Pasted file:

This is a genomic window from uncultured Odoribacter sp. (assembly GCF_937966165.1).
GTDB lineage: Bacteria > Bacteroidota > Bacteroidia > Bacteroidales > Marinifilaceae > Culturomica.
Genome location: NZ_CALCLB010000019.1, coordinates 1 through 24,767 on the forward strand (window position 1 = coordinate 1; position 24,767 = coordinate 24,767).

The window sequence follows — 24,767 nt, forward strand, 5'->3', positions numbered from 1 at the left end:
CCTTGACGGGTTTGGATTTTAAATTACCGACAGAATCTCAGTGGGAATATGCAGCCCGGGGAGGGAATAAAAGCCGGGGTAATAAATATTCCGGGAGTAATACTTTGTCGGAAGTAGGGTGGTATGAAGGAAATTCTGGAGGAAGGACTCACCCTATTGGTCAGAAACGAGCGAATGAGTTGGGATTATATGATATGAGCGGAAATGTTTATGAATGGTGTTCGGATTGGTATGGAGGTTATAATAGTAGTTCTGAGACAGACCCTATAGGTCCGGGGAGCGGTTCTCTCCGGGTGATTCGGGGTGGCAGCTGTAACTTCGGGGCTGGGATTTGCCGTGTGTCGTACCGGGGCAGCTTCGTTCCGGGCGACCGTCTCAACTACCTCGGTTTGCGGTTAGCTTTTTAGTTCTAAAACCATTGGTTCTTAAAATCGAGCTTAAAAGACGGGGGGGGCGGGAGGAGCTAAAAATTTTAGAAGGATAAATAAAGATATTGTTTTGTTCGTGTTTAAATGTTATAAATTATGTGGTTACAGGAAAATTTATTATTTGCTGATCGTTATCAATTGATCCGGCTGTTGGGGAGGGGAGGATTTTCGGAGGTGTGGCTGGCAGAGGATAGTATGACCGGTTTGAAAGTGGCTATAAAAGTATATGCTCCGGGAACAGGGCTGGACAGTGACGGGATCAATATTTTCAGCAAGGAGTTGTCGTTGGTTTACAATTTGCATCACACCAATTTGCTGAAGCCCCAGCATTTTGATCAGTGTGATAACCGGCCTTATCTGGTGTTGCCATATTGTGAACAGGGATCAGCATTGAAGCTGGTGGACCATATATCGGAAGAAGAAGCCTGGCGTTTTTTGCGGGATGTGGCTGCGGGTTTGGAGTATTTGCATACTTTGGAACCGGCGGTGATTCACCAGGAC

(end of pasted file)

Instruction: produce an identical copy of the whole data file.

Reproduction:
This is a genomic window from uncultured Odoribacter sp. (assembly GCF_937966165.1).
GTDB lineage: Bacteria > Bacteroidota > Bacteroidia > Bacteroidales > Marinifilaceae > Culturomica.
Genome location: NZ_CALCLB010000019.1, coordinates 1 through 24,767 on the forward strand (window position 1 = coordinate 1; position 24,767 = coordinate 24,767).

The window sequence follows — 24,767 nt, forward strand, 5'->3', positions numbered from 1 at the left end:
CCTTGACGGGTTTGGATTTTAAATTACCGACAGAATCTCAGTGGGAATATGCAGCCCGGGGAGGGAATAAAAGCCGGGGTAATAAATATTCCGGGAGTAATACTTTGTCGGAAGTAGGGTGGTATGAAGGAAATTCTGGAGGAAGGACTCACCCTATTGGTCAGAAACGAGCGAATGAGTTGGGATTATATGATATGAGCGGAAATGTTTATGAATGGTGTTCGGATTGGTATGGAGGTTATAATAGTAGTTCTGAGACAGACCCTATAGGTCCGGGGAGCGGTTCTCTCCGGGTGATTCGGGGTGGCAGCTGTAACTTCGGGGCTGGGATTTGCCGTGTGTCGTACCGGGGCAGCTTCGTTCCGGGCGACCGTCTCAACTACCTCGGTTTGCGGTTAGCTTTTTAGTTCTAAAACCATTGGTTCTTAAAATCGAGCTTAAAAGACGGGGGGGGCGGGAGGAGCTAAAAATTTTAGAAGGATAAATAAAGATATTGTTTTGTTCGTGTTTAAATGTTATAAATTATGTGGTTACAGGAAAATTTATTATTTGCTGATCGTTATCAATTGATCCGGCTGTTGGGGAGGGGAGGATTTTCGGAGGTGTGGCTGGCAGAGGATAGTATGACCGGTTTGAAAGTGGCTATAAAAGTATATGCTCCGGGAACAGGGCTGGACAGTGACGGGATCAATATTTTCAGCAAGGAGTTGTCGTTGGTTTACAATTTGCATCACACCAATTTGCTGAAGCCCCAGCATTTTGATCAGTGTGATAACCGGCCTTATCTGGTGTTGCCATATTGTGAACAGGGATCAGCATTGAAGCTGGTGGACCATATATCGGAAGAAGAAGCCTGGCGTTTTTTGCGGGATGTGGCTGCGGGTTTGGAGTATTTGCATACTTTGGAACCGGCGGTGATTCACCAGGAC